The debate in the ABA House of Delegates is here. When the webcast comes up, move the slider until the number of minutes shown on the bottom right is around 170, which is where the debate begins.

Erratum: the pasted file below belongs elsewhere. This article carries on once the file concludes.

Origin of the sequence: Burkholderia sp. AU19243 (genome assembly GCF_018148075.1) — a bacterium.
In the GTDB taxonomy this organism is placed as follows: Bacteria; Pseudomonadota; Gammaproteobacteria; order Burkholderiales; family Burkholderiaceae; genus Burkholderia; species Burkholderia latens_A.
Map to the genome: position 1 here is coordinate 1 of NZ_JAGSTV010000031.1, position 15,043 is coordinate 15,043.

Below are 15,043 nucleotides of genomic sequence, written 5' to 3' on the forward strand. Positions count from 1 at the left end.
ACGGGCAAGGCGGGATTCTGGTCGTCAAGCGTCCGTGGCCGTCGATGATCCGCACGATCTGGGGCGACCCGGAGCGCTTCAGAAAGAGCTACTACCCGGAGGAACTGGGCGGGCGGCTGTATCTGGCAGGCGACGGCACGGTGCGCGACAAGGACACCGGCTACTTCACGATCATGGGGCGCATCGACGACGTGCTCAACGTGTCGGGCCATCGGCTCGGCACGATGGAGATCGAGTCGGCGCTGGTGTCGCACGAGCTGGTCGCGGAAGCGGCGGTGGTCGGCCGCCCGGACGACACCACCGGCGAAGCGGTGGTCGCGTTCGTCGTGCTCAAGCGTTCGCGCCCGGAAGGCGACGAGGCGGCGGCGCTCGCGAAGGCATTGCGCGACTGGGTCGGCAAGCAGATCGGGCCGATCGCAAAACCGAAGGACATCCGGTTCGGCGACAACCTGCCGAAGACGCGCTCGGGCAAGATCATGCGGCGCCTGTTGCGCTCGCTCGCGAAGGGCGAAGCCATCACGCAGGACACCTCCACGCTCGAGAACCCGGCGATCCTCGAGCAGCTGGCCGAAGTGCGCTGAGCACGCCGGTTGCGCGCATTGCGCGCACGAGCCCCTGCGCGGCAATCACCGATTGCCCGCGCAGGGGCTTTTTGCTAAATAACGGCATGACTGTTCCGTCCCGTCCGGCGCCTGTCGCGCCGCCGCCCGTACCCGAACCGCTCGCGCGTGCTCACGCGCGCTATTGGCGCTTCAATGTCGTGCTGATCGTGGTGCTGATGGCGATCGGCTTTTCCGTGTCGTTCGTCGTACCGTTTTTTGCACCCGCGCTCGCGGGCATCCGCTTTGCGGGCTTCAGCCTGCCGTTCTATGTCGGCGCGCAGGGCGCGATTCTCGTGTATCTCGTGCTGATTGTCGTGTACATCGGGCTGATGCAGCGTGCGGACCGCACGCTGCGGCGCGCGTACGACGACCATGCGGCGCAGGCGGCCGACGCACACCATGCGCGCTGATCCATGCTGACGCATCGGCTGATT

It is an interesting debate. One way to look at it is this: one of the traditional ways of emphasizing and enforcing the principle of loyalty to clients (imputed disqualification) was surrendered to “the economic facts of life.” In this context the economic fact of life is that lawyers want – in some cases it would be fair to say need – to have the freedom to work wherever there is an opportunity. By voting as it did the ABA voted in favor of selling off a piece of one of its most valuable assets, commitment to client loyalty. At the mention of loyalty as a characteristic of the attorney – client relationship, it may be fair to note that loyalty is very often a one way street running from lawyer to client, which, one might argue, makes lawyer-loyalty all the more valuable and noble. But, hold off on hand-wringing, pontificating and moralizing until reading and thinking about the conditions that must be met before screening is allowed.